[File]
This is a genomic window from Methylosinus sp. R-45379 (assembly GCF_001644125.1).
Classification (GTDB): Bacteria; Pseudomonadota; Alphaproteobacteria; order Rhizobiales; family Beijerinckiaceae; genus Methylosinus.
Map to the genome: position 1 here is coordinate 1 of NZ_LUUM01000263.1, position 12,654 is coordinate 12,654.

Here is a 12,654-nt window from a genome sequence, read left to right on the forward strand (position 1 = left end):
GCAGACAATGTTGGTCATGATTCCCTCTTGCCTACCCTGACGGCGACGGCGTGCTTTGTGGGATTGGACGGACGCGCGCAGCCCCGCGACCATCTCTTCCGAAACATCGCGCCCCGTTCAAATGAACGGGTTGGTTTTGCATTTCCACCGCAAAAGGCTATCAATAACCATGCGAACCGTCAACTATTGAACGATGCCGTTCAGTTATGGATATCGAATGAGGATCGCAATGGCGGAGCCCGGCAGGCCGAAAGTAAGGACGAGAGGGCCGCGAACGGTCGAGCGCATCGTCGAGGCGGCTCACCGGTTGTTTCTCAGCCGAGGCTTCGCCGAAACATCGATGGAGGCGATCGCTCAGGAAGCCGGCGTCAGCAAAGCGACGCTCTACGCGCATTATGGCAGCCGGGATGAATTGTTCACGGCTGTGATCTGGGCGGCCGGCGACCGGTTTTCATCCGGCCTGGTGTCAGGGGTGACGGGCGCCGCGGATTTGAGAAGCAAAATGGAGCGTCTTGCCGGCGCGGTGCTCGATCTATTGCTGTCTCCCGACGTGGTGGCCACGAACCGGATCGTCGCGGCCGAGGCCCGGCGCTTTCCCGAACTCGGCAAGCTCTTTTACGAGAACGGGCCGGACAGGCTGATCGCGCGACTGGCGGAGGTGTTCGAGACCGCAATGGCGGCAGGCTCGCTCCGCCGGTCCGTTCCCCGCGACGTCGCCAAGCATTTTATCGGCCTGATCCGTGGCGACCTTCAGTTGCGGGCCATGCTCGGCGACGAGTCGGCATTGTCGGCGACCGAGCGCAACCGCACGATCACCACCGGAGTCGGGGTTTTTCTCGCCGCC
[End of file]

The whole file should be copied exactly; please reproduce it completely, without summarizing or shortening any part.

This is a genomic window from Methylosinus sp. R-45379 (assembly GCF_001644125.1).
Classification (GTDB): Bacteria; Pseudomonadota; Alphaproteobacteria; order Rhizobiales; family Beijerinckiaceae; genus Methylosinus.
Map to the genome: position 1 here is coordinate 1 of NZ_LUUM01000263.1, position 12,654 is coordinate 12,654.

Here is a 12,654-nt window from a genome sequence, read left to right on the forward strand (position 1 = left end):
GCAGACAATGTTGGTCATGATTCCCTCTTGCCTACCCTGACGGCGACGGCGTGCTTTGTGGGATTGGACGGACGCGCGCAGCCCCGCGACCATCTCTTCCGAAACATCGCGCCCCGTTCAAATGAACGGGTTGGTTTTGCATTTCCACCGCAAAAGGCTATCAATAACCATGCGAACCGTCAACTATTGAACGATGCCGTTCAGTTATGGATATCGAATGAGGATCGCAATGGCGGAGCCCGGCAGGCCGAAAGTAAGGACGAGAGGGCCGCGAACGGTCGAGCGCATCGTCGAGGCGGCTCACCGGTTGTTTCTCAGCCGAGGCTTCGCCGAAACATCGATGGAGGCGATCGCTCAGGAAGCCGGCGTCAGCAAAGCGACGCTCTACGCGCATTATGGCAGCCGGGATGAATTGTTCACGGCTGTGATCTGGGCGGCCGGCGACCGGTTTTCATCCGGCCTGGTGTCAGGGGTGACGGGCGCCGCGGATTTGAGAAGCAAAATGGAGCGTCTTGCCGGCGCGGTGCTCGATCTATTGCTGTCTCCCGACGTGGTGGCCACGAACCGGATCGTCGCGGCCGAGGCCCGGCGCTTTCCCGAACTCGGCAAGCTCTTTTACGAGAACGGGCCGGACAGGCTGATCGCGCGACTGGCGGAGGTGTTCGAGACCGCAATGGCGGCAGGCTCGCTCCGCCGGTCCGTTCCCCGCGACGTCGCCAAGCATTTTATCGGCCTGATCCGTGGCGACCTTCAGTTGCGGGCCATGCTCGGCGACGAGTCGGCATTGTCGGCGACCGAGCGCAACCGCACGATCACCACCGGAGTCGGGGTTTTTCTCGCCGCC